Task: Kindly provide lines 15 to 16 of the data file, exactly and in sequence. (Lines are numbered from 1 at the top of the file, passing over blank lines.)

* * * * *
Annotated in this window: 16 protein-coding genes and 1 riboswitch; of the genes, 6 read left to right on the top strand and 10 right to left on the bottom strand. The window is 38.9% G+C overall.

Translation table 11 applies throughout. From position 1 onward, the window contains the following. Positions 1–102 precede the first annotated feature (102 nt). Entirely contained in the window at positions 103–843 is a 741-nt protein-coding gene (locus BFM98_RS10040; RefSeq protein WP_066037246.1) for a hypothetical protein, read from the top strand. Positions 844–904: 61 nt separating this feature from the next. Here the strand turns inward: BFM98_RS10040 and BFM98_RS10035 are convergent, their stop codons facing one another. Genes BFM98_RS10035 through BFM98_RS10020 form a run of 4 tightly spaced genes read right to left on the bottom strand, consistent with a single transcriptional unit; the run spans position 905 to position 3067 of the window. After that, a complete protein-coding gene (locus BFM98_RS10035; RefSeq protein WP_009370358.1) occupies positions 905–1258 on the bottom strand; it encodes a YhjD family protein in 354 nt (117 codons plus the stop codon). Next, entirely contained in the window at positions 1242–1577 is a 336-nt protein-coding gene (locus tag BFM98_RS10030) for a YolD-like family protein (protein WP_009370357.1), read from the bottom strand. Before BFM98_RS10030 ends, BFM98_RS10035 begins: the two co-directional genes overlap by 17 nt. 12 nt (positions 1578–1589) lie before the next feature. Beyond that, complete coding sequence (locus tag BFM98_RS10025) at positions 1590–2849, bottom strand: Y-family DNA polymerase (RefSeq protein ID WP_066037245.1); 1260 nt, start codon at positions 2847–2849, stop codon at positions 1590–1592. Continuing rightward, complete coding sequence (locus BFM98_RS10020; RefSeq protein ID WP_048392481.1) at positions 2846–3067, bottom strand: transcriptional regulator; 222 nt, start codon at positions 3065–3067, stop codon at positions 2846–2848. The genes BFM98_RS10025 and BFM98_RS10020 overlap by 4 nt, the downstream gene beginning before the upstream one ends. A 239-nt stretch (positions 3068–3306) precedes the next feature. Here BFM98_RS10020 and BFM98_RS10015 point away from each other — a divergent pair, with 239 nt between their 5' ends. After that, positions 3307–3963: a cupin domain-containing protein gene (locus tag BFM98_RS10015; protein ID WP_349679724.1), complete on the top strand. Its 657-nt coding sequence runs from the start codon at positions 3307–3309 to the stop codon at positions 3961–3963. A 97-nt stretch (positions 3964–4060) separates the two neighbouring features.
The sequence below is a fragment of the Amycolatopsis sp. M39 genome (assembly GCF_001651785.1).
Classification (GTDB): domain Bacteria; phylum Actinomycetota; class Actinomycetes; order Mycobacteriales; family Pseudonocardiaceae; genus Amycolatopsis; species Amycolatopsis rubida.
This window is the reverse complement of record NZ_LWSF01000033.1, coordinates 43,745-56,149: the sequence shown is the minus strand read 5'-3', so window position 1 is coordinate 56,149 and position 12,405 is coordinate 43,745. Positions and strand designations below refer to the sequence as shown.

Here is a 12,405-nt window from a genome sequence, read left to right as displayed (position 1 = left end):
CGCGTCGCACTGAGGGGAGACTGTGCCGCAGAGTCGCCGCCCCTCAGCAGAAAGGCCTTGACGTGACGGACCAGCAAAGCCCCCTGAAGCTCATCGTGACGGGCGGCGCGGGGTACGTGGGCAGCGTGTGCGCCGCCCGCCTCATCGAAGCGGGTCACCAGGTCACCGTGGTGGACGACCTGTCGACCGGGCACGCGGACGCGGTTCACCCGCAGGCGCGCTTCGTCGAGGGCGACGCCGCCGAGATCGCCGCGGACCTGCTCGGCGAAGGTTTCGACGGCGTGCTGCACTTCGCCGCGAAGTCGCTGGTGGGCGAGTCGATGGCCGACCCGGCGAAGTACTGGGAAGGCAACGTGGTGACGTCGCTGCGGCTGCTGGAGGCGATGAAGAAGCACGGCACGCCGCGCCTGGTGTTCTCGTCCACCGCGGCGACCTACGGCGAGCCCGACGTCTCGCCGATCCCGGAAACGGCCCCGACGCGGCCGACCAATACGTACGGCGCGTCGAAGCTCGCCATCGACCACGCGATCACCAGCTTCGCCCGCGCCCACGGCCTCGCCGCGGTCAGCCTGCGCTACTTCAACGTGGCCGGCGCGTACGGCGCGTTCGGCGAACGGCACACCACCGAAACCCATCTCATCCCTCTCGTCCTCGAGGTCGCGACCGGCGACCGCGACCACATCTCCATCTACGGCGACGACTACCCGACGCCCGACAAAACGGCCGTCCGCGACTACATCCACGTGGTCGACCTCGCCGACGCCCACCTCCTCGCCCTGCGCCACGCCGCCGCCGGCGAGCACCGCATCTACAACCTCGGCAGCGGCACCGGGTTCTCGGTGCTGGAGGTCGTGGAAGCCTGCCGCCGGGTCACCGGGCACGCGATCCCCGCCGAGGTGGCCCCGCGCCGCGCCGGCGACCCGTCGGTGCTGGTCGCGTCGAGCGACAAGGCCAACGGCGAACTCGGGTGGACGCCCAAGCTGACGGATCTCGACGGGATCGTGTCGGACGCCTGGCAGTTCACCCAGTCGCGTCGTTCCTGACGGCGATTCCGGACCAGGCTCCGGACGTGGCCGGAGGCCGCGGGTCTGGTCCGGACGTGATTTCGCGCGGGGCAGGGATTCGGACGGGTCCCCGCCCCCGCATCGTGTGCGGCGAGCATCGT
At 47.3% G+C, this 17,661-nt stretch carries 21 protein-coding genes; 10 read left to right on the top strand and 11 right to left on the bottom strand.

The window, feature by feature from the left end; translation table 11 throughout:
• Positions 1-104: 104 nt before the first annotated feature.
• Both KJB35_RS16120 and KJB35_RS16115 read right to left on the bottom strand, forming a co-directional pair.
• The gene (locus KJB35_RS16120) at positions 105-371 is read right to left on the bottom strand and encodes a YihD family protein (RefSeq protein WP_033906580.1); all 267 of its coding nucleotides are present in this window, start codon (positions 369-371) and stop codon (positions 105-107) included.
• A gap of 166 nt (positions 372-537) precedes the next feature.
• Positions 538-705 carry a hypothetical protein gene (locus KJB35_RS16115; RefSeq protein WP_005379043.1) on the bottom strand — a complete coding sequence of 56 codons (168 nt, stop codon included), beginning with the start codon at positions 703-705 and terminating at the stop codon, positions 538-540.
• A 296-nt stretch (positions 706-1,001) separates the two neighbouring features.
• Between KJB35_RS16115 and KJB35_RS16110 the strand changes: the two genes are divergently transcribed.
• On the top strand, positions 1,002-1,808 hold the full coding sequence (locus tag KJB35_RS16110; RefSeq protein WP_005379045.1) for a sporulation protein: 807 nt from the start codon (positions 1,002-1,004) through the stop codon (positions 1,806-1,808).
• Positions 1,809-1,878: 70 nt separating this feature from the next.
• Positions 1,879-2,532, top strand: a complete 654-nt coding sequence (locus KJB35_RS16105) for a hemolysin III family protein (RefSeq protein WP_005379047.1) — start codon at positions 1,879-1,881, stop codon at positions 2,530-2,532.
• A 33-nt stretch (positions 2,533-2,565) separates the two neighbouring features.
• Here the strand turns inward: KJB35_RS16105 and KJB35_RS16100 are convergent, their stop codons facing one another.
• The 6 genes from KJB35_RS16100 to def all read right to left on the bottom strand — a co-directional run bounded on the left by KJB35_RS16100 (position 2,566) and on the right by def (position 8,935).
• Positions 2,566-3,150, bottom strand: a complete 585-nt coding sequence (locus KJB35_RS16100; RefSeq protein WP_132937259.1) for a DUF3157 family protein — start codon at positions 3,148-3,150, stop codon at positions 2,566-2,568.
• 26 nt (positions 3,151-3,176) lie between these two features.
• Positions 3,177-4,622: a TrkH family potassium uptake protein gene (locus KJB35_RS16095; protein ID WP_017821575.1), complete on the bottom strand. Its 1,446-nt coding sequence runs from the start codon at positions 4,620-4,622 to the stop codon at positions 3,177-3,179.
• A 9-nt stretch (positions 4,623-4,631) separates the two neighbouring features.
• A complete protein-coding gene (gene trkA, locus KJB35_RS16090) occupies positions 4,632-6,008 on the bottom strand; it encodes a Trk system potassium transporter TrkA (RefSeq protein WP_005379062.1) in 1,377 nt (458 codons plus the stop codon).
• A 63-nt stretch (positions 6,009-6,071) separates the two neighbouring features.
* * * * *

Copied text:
• A 296-nt stretch (positions 706-1,001) separates the two neighbouring features.
• Between KJB35_RS16115 and KJB35_RS16110 the strand changes: the two genes are divergently transcribed.